8. 8. What did not help? Access of tobacco industry representatives and lobbyists to MPs and government politicians, including participation in the Parliament Health Committee meetings (ties with some MPs and representatives of government). Lack of support by main labor corporations, including the Association of Waiters and Bartenders (ties with tobacco industry). Lack of direct support for civil society proposal by government and ruling liberal party (they had opportunistic or compromise approach to the smoking ban proposal). The Health Committee proposal was led by one of the opposition parties but not entire opposition supported the proposal. Problems in effective enforcement of comlete smoking ban in some countries. Unclear evidence on long-term effectiveness of the ban and its economic benefits. Spanish model of smoke-free policy as a potential alternative for political choice. Weak support for the smoking ban by private media.
    9. 9. Tobacco industry cons Smoking ban mostly concerns private premises, so decision has to be free and given to owners of gastronomic venues or managers of worksites. Restrictive laws limit the right of citizen to freedom and responsible choice. Smoking is private thing and should be not regulated by law. It is rather a totalitarian idea taken, for example, from Nazi state. As smokers will be limited in their behavioral habits and most of them are against complete ban of smoking, they should have a possibility to smoking in workplaces (smoking rooms or cabins) and bars and restaurants (separate gastronomic venues for smokers and non-smokers). Country experiences show that some bars and restaurants can bankrupt or at least reduce income after enforcement of complete smoking ban. 40,000 Polish employees can loose a job and state unemployment rate would arise 0,5%. Effective enforcement of complete ban on smoking in many public places is impossible or very weak. Ban of smoking does not have a serious impact on reducing tobacco consumption, so it is ineffective tobacco control tool and therefore is no need for its enforcement. Let’s concentrate on education of children as more effective method of tobacco control.
    10. 10. Industry Counter-Proposal (2009-2010) Optimal Separate gastronomic venues for smokers and non-smokers. Decision taken by bar or restaurant owner. Smoke-free policy in workplace under decision of employer and employees. No smoking ban in outdoor public places and worksites. Possible compromise Spanish-like model of smoke-free policy, especially in gastronomic venues (smoking ban depends on venue type and magnitude). Establishing smoking rooms or cabins is voluntary. If not established, smoking should be allowed. Although industry proposal was not taken under consideration by the Parliament Health Committee, they could lobby among MPs and goverment politicians for its acceptance and discuss it during the Committee meetings. The industry view for smoking ban was mainly expressed by labor corporations, lawyers, media representatives and producers of smoking cabins calling themselves ‘non-smoking groups’.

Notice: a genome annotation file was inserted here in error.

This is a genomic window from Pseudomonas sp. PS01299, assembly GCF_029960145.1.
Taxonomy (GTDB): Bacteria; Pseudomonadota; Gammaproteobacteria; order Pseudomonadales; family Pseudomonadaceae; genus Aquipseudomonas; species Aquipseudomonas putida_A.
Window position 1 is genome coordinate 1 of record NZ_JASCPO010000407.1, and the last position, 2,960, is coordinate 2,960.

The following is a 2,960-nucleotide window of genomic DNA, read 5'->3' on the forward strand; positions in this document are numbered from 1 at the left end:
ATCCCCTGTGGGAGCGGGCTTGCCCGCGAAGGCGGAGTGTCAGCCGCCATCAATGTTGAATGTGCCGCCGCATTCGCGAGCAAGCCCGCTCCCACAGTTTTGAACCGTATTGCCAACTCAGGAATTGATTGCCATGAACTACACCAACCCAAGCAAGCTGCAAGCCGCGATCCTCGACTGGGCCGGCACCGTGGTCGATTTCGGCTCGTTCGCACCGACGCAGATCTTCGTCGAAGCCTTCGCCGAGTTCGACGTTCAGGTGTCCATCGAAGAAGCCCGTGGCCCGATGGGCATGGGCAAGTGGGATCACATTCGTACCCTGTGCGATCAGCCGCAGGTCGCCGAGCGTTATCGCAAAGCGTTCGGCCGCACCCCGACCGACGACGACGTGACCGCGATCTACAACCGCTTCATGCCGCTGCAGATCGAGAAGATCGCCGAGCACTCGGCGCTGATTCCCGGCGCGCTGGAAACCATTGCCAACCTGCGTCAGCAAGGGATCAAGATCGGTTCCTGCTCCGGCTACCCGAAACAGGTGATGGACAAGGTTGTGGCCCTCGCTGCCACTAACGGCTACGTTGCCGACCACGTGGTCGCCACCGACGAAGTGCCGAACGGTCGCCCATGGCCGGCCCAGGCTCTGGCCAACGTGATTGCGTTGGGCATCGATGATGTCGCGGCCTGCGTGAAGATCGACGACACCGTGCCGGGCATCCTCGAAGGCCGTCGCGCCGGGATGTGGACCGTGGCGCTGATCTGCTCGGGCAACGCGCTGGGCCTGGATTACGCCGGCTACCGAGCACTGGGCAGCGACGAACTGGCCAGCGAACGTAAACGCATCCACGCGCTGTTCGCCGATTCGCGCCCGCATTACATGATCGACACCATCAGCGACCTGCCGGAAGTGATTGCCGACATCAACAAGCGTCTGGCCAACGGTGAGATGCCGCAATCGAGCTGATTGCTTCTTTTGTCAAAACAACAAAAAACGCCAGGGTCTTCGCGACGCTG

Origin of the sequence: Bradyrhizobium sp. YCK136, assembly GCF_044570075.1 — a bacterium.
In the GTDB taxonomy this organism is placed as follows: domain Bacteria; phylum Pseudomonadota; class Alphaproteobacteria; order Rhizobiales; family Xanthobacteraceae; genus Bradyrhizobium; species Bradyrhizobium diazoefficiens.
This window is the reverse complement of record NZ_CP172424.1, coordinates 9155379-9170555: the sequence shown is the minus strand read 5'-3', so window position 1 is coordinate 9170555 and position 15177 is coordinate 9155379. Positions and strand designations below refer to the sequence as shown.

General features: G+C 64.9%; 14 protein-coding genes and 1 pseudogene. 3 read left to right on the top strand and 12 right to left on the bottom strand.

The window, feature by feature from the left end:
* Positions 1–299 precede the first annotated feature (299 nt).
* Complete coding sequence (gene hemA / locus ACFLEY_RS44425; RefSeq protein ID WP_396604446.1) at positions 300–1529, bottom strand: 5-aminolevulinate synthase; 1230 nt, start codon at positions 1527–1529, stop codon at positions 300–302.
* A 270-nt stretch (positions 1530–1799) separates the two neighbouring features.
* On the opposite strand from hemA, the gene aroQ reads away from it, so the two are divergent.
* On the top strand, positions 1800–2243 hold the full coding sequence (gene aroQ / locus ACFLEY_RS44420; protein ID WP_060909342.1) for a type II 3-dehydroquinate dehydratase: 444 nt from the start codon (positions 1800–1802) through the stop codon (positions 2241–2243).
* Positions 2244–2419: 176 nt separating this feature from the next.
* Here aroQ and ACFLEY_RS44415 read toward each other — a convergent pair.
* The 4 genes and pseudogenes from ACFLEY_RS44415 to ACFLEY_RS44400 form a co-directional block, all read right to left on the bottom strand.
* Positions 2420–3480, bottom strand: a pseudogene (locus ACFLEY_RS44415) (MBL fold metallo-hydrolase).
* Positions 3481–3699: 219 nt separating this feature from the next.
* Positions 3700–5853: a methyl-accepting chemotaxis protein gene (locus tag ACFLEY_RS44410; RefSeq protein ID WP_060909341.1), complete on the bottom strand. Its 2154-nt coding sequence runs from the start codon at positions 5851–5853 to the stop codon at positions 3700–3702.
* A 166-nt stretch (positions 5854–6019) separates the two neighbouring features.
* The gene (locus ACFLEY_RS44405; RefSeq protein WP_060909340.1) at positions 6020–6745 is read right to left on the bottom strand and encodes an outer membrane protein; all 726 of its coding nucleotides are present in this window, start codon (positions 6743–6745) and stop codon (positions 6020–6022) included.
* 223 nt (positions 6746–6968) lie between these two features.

11. 11. Efforts to support comprehensive smoke-free policy in Poland Materials for parliamentarians and the campaign supporters. Collaboratiove efforts of NGOs, medical society and government (in limited extent) for supporting complete ban of smoking during the Health Committee meetings. Advocacy meetings with parliamentarian clubs and government representatives Workshops and meetings with trade unions, employer’s corporations and institutions responsible for law compliance. Smoke Free Gastronomic Venue program. Media and public support campaign for smoke-free Poland. Visit of parliamentarians in smoke-free bars and restaurants in Paris.
    12. 12. Campaign outcomes The open letter of support for complete ban of smoking was signed by 80 acknowledged representatives of Polish medical society and 9 major Polish medical organizations. 5 former Ministers of Health supported the comprehensive smoke-free legislative proposal. 93 non-governmental organizations called parlamentarians and Polish government for complete ban of smoking in public places and worksites. Campaign was also supported by over 40 foreign and international organizations, including Public Health Department of the European Commission, Director General of the WHO Regional Office for Europe, CDC Foundation, European Network for Smoking Cessation. Representatives of all abovementioned entities sent letters to Polish parliament and government.